The Local Agency Formation Commission, which has the final say in all proposed boundary changes, now must decide whether to support the measure. The agency is expected to consider the city's bid for annexation in May.
The vote is another step for Livermore's effort to bring into the city's border 1,022 acres east of Vasco Road, south of Patterson Pass Road and west of Greenville Road.
Included is a 1,017-acre stretch occupied by Sandia California and Lawrence Livermore labs, two privately owned parcels totaling five acres and a Greenville Road right-of-way.
The city says it does not intend to change the fees paid by LLNL to government as a result of this action.
T hrough annexation Livermore hopes to fix a large area in the southeast corner of the city where the limit is not aligned with the urban growth boundary. Boundary alignment "adds clarity and direction in the implementation of city policies," according to staff reports.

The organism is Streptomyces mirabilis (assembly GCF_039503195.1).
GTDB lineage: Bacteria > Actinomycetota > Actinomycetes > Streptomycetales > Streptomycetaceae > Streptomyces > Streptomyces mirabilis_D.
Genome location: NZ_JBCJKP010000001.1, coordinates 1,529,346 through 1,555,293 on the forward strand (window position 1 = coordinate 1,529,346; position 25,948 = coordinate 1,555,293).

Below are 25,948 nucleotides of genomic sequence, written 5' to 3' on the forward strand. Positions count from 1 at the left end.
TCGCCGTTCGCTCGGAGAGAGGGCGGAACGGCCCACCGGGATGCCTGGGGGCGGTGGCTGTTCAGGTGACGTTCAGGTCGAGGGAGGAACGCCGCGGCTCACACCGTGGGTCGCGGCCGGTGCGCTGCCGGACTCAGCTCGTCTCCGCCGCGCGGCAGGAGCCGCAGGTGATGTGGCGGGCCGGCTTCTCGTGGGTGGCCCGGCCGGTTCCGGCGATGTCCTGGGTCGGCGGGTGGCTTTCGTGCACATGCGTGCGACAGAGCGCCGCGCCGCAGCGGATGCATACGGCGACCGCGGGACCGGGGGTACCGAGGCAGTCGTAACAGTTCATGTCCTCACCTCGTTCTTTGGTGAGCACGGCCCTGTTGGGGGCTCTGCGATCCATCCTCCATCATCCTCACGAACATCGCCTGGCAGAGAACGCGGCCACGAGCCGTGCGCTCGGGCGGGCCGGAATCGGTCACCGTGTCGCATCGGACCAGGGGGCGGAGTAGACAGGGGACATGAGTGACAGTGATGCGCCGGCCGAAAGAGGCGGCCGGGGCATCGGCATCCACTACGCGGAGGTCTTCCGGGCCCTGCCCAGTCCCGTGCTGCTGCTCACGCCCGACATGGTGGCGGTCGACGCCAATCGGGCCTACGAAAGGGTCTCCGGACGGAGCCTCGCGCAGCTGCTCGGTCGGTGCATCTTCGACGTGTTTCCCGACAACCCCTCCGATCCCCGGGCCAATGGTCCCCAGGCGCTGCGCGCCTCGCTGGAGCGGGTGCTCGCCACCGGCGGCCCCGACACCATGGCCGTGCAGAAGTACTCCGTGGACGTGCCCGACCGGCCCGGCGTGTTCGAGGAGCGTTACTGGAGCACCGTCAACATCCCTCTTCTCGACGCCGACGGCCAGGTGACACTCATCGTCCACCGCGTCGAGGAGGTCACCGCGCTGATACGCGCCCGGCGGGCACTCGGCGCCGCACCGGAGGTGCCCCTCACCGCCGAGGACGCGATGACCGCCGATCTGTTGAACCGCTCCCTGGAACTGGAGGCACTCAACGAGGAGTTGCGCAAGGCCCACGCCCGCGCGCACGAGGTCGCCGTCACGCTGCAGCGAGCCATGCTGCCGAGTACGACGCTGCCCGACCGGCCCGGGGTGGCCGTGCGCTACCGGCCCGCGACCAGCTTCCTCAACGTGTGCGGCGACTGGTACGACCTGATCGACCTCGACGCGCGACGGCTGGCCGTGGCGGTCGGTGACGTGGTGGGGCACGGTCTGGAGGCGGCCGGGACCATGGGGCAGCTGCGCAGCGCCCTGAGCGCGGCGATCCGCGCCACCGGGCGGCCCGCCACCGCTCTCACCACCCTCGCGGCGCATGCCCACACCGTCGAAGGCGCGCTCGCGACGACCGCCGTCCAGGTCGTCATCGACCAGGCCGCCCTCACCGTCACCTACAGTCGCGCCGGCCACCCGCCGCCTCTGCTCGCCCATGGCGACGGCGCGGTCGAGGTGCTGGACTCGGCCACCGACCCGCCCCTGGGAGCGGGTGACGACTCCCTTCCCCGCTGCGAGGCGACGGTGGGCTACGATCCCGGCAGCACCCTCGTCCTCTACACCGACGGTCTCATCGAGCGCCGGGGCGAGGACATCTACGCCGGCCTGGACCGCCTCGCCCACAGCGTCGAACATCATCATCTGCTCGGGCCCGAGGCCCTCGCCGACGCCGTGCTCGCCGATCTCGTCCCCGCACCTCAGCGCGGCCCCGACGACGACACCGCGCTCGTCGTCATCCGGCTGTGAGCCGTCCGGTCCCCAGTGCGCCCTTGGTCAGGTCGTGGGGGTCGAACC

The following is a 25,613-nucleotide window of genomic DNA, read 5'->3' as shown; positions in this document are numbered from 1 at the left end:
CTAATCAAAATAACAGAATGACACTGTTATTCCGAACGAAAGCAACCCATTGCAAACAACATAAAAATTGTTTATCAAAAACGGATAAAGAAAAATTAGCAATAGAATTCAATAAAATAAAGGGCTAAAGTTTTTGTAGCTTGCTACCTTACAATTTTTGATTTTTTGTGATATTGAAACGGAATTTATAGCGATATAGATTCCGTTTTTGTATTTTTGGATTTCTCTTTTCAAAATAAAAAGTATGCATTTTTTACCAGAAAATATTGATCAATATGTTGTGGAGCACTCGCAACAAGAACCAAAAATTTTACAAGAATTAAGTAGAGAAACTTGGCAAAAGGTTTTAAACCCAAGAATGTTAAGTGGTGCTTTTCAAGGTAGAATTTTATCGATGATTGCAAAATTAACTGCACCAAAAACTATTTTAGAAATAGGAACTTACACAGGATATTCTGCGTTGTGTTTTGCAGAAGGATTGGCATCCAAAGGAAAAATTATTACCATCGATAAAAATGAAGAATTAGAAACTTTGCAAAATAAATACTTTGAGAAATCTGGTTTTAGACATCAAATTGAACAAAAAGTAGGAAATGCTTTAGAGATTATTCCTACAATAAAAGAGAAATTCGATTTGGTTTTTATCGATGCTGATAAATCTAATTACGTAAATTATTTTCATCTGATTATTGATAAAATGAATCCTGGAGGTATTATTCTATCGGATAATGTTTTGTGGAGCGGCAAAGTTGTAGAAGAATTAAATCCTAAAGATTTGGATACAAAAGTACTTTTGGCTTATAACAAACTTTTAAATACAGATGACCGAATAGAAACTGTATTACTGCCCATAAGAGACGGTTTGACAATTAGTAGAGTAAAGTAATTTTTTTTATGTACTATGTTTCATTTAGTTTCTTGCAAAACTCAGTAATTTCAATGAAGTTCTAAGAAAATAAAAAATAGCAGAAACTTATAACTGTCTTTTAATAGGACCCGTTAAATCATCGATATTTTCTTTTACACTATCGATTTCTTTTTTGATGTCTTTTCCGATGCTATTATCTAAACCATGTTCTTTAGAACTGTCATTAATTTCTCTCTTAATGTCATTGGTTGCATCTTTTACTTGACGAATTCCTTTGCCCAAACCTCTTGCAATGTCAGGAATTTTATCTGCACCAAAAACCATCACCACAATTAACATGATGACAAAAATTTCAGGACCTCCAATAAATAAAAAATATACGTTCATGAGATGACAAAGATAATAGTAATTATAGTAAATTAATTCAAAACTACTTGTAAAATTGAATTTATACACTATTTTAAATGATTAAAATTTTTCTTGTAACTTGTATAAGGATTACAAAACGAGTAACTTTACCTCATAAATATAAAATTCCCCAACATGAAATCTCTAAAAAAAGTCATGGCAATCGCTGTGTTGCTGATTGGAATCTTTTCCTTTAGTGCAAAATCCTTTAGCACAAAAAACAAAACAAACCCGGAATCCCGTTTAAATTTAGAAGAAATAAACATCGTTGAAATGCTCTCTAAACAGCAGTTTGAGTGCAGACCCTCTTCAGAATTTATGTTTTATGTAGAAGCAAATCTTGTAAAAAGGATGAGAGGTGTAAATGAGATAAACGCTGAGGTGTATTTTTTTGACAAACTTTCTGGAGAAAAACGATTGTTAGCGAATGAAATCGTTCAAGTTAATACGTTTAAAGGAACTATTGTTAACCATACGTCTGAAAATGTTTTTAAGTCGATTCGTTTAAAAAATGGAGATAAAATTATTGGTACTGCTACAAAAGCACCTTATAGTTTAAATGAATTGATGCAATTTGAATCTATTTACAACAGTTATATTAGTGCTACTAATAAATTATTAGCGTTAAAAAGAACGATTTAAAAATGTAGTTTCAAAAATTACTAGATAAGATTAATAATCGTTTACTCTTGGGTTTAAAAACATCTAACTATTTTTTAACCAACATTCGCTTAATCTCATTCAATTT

Annexation also would help facilitate the up-and-coming Innovation for Green Advanced Transportation Excellence Innovation Hub -- a regional partnership of more than 30 agencies and organizations in the East Bay. The goal of the program, which is expected to foster the creation of more than 5,000 jobs and have a fiscal effect of more than $1 billion in the region over the next five years, is to build groundbreaking partnerships between the labs, academia and the private sector around green transportation technology. As the areas on and around lab properties are developed, having the facilities within city limits will give the city of Livermore a stronger position to discuss possible effects on streets and neighborhoods, officials have said.